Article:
LUSK – May 19 couldn’t come fast enough for many people.
That was the day the county officially reopened their courthouse for the public. While some may question if it is too soon, the majority of residents feel it was time.
Niobrara County never fully closed to business during the most restrictive time of the COVID-19 social distancing measures. They continued, as many counties did, to provide all the services they could. With the exception of fingerprinting and VIN inspections, business continued via mail and curbside services. Niobrara County was fortunate no staff were ill or diagnosed with the novel coronavirus, so could continue to be fully staffed during that time.
Commissioners and County Clerk Becky Freeman had originally aimed to have the building open by May 18. But delays in protection measures pushed this date to the next day.
The courthouse has opened with some restrictions in place, including plexiglass shields at service counters, reminders that only one person at a time should be at the window and a request on their doors that if you are ill or running a fever to please not enter the building.
Clerk of Court Chrisanna Lunde said the court room will be reopened for limited numbers for now. Attendees are encouraged to observe social distancing practices with a minimum of 6-feet between them.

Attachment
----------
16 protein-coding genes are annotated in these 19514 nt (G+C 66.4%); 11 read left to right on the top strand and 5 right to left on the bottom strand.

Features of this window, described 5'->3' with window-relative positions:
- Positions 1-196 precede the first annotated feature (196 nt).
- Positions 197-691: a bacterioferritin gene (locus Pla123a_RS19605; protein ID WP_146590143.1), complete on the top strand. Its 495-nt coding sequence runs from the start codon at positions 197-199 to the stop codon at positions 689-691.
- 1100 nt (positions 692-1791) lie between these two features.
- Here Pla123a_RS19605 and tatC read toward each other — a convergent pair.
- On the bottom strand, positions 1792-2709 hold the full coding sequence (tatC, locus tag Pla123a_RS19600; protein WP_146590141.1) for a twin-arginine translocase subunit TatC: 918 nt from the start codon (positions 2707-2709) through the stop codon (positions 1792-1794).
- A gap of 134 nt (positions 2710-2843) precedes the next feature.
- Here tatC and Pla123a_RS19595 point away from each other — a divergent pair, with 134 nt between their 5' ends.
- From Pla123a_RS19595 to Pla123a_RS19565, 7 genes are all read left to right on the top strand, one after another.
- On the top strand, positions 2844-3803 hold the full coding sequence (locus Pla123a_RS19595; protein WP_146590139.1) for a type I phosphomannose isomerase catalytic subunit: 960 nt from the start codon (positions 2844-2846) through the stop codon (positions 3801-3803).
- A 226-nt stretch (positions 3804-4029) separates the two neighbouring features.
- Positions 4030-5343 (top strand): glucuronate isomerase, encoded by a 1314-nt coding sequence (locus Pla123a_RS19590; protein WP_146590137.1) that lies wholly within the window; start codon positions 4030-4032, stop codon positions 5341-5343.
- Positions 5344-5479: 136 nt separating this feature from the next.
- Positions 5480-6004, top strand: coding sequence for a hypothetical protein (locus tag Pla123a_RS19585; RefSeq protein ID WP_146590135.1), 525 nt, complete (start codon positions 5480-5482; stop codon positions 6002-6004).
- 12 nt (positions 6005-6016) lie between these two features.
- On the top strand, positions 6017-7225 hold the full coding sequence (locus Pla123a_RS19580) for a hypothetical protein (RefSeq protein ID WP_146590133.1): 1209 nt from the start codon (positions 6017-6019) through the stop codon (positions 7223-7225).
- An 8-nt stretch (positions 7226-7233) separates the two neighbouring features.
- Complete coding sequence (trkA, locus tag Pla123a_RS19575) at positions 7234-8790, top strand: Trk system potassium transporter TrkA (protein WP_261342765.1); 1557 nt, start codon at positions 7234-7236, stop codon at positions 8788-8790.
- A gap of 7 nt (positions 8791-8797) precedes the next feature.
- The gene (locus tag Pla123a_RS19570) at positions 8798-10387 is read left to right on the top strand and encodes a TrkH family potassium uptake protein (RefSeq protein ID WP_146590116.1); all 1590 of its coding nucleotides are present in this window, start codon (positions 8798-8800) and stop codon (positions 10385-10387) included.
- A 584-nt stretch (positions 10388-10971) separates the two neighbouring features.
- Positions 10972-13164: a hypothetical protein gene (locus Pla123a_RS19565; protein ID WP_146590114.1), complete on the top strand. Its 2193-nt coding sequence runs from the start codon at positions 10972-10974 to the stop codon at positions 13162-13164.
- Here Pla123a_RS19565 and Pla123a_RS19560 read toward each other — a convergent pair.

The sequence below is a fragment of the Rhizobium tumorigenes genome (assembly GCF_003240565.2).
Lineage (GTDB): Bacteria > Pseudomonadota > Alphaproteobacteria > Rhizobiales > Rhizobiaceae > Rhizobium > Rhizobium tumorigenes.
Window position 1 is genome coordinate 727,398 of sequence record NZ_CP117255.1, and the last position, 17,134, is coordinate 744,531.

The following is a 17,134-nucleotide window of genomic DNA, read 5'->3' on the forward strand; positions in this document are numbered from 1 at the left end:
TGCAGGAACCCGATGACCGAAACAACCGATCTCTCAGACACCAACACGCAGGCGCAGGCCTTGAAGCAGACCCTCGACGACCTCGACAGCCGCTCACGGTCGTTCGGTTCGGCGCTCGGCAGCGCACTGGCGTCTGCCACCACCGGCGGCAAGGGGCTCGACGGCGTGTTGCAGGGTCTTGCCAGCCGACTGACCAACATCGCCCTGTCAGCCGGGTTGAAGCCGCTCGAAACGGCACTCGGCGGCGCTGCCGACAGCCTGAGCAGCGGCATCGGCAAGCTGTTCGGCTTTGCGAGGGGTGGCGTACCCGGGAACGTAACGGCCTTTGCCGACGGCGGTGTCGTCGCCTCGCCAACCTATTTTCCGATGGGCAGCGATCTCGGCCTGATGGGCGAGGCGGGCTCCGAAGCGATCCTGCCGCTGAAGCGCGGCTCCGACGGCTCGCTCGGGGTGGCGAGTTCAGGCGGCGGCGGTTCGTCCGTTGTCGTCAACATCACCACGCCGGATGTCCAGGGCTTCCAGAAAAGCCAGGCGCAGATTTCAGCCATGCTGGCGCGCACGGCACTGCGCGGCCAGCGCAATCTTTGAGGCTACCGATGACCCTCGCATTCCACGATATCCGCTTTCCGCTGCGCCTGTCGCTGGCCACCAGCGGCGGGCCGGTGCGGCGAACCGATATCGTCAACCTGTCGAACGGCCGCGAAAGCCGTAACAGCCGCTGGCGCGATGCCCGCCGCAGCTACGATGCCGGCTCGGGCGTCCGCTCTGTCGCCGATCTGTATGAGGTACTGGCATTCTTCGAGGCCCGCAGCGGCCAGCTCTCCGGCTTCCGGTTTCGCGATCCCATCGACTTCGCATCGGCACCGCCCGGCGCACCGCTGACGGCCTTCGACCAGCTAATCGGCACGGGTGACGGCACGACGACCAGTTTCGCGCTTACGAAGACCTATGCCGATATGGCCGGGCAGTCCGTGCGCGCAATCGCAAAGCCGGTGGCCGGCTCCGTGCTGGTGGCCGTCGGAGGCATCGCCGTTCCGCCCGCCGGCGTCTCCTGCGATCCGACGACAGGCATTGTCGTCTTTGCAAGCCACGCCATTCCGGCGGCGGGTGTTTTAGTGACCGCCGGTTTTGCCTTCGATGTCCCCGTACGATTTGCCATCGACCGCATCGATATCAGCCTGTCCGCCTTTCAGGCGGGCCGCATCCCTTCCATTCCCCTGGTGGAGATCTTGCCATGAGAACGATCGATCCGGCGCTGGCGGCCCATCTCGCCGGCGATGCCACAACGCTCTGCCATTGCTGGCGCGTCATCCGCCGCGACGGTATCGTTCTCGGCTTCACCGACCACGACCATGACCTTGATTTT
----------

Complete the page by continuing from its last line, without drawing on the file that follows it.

District court had continued to take place via Hub, a service similar to Zoom. Circuit Court had continued to hear civil matters and is anticipated to begin resuming regular court dates.
The jail is now open for fingerprinting services as well.
County Commissioners have been cautiously optimistic in all decisions made regarding the actions taken for the county buildings. They were among the most timely in response to recommendations for shut down of buildings and have continued to monitor and hold weekly meetings to determine if county officials and residents are on the same page and the next steps necessary.
Masks and gloves are not required to enter the building, though as always, if someone would like to wear them, they are not prohibited. Pens for general use are no longer available at the counter, so customers need to make sure they bring their own pens.
County officials continue to be conscious of health concerns and needs of both customers and employees in every decision they make and will work with the county health officer going forward to ensure they are able to continue to serve the public while following health guidelines.